If you’re reducing the recipe, you could do it all together in a pressure cooker, releasing the pressure just before the rice and beans are done to add veggies, and then take it back up to pressure for the last 5 mins or so. Otherwise, heat ghee in a pressure cooker for rice and beans (RB), and a pot for veggies (V). Put all RB spices in the pressure cooker, and the V spices in the pot, and cook until their aroma comes up. Add the rice and beans to pressure cooker, and the veggies to the veggie pot, and stir until the food is coated in spices. Add water in the right proportion to rice and beans, and enough water to just cover the veggies. In the above amounts, pressure cooking time was 22 mins at pressure and veggies cooked in about 25 mins.

Enjoy, and let your kidneys rejoice!
Recipe modified from Myra Lewin’s at Hale Pule

Warming Sweet Potato Kitchadi


Today was our first day of another 200 hr Japanese Yoga Teacher Training here on Kauai, with many students coming from Tokyo. As with all kitchadi cleanses, we had kunyi (soupy rice) for breakfast. Tea today was Green Rooibos with cinnamon sticks and honey (yum)! Weather was cool and rainy all day, so I made a warming sweet potato kitchadi with kale for lunch and again for dinner. For those of you in *really* cold weather, if you want some extra warming, don’t be afraid to add a little more heat to your meal: cloves, black peppercorns, and cinnamon are all warming spices. Especially the peppercorns and clove, so don’t get too crazy with those or you’ll cause pitta (fiery dosha) imbalance.
Below are the ingredients, serving 28 people. I cooked the rice/beans/RB spices in a pressure cooker and the veggies/V spices in a separate pot, and combined them at the end. I was cooking by intuition so I’m sorry for this mess of a “recipe,” but it came out very good!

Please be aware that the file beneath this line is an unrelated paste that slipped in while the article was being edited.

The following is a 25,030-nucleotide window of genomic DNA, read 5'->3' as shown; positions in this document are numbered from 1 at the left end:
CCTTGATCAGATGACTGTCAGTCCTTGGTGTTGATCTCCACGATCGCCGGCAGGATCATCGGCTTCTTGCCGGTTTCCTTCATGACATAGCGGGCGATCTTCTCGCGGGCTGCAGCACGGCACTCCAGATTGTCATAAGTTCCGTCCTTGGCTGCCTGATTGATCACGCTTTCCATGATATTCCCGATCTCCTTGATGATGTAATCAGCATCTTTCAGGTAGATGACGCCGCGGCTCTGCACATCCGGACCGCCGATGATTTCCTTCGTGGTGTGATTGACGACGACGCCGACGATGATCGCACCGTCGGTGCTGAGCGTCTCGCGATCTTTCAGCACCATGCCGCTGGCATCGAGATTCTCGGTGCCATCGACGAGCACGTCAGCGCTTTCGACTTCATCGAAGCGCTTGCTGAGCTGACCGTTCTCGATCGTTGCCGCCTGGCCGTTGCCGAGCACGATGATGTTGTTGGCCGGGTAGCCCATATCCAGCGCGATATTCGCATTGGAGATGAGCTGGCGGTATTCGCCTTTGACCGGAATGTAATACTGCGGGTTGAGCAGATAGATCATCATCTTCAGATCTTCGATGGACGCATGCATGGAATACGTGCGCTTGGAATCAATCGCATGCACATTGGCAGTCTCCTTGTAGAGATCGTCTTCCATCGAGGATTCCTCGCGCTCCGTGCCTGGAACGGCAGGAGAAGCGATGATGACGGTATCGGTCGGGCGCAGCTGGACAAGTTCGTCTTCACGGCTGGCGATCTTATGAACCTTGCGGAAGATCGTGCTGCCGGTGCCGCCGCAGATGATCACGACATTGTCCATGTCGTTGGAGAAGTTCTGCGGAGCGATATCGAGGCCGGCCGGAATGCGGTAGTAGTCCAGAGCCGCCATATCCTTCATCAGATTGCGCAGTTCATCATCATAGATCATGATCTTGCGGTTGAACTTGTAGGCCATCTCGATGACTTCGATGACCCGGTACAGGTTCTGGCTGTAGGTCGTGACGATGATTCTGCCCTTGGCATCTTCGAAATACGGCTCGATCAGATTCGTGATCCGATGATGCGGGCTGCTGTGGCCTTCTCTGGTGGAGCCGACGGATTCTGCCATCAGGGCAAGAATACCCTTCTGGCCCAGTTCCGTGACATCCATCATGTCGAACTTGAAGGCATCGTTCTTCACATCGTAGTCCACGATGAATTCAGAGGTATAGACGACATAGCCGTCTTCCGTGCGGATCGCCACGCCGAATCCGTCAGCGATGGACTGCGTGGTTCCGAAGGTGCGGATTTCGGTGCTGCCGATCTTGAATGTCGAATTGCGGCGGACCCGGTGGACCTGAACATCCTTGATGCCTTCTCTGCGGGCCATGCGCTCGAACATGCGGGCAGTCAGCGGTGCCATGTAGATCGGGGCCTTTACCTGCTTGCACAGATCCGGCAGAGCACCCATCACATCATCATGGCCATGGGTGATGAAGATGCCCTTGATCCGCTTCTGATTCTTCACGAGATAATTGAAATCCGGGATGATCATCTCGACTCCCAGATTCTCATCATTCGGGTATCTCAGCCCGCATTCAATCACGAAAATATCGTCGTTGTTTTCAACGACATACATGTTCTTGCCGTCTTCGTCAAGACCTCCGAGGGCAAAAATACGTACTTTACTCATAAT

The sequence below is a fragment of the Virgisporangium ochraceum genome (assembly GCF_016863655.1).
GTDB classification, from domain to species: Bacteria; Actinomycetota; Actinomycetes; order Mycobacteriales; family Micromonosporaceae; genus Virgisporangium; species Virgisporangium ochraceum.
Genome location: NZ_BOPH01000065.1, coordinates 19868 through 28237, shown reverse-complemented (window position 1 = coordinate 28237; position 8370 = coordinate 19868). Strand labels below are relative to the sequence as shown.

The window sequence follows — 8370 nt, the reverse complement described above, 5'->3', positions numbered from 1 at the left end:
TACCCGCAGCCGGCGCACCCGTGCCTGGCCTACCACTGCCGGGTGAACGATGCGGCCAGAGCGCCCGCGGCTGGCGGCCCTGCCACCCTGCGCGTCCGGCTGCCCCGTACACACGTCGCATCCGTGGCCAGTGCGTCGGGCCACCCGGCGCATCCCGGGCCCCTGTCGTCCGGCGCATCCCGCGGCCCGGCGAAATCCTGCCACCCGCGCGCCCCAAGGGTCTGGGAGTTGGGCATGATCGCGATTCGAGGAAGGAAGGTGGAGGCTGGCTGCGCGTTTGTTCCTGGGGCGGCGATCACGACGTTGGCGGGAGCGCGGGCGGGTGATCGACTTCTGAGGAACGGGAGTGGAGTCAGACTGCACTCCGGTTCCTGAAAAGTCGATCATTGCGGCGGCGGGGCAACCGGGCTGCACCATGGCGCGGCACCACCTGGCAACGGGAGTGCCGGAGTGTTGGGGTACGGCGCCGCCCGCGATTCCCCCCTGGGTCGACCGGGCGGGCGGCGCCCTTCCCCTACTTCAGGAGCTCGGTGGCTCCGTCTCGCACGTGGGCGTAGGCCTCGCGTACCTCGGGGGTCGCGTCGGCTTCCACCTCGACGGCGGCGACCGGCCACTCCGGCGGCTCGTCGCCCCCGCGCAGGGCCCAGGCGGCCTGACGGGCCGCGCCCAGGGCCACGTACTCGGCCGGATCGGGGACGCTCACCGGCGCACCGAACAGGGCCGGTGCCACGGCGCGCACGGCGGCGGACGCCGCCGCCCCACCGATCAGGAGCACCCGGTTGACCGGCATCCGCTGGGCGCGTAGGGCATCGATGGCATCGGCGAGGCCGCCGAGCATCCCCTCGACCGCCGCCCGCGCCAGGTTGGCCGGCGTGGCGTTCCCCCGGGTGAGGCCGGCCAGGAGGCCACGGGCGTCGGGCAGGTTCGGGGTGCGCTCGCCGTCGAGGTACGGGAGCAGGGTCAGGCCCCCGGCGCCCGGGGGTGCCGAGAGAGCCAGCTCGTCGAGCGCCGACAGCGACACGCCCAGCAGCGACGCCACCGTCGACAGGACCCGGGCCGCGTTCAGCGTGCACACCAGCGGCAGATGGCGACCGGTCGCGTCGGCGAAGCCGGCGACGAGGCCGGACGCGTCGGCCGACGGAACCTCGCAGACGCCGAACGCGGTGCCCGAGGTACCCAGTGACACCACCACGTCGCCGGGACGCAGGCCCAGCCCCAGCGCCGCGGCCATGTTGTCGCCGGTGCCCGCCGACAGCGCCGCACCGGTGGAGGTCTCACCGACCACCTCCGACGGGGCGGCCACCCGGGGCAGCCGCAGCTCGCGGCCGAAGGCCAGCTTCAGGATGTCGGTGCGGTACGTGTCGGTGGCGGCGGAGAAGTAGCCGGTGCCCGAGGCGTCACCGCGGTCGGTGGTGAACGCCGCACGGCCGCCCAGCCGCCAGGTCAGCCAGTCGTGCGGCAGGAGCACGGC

3 3/4 c brown basmati rice (white for dinner- easier to digest before bedtime)
1 3/4 c split mung beans
12 T ghee (6 T RB, 6 T V)
4 t mineral salt (2 t RB, 2 t V)
4 strips kombu, cut into little pieces (RB)
1 pea-sized chunk of real asafoetida (you can use 1/4 – 1/2 t powder) (RB)
1 T mustard seeds (RB)
2 T cumin seeds (RB)
2 T coriander seeds (RB)
2 t coriander powder (RB) -coriander is cooling, to balance out a bit of heat
9 cloves (5 RB, 4 V)
4 sweet cinnamon sticks (2 RB, 2V)
2 t cinnamon (1 RB, 1 V)
1 T cardamom powder (2 t RB, 1 t V)
2 t cardamom seeds, taken out of the pods (V)
3 T fresh grated ginger (V)
1 T fresh grated turmeric (V)
10 c chopped sweet potatoes
10 c chopped dino kale
Water as needed (1:4 mung, 1:3 brn rice, 1:2 white rice, enough to just cover veggies).

I cooked the veggies in a big pot with enough room to add the rice/beans from the pressure cooker. As always, heat oil and spices until their aroma comes up, add veggies or rice/beans and stir to coat the food in spices for a minute or two, add water as needed, cover and let cook! Rice/bean time was about 22 mins at pressure, veggies took about 45 mins cooking.

Recipe inspired by Myra Lewin at Hale Pule


The healthiest pancakes you will ever eat. These simple little gems are made with white basmati rice, split mung beans, mineral salt and ghee. They are easy to digest, taste delicious, and are a great snack to take while traveling as they are easy to carry and provide a nice augmenting/extractive balanced meal. Try them which ghee, rolled up with veggies, dipped in chutney, hummus, or soups!

2 1/2 c basmati rice, soaked overnight
1 c split mung beans, soaked overnight
2-3 t mineral salt
2 T ghee (liquid)
Water as needed
Extra ghee or oil for the pan

1 t turmeric
1 t coriander powder
1 T cumin seeds
1 T fennel seeds
Any other spices you want! Be creative, use your intuition.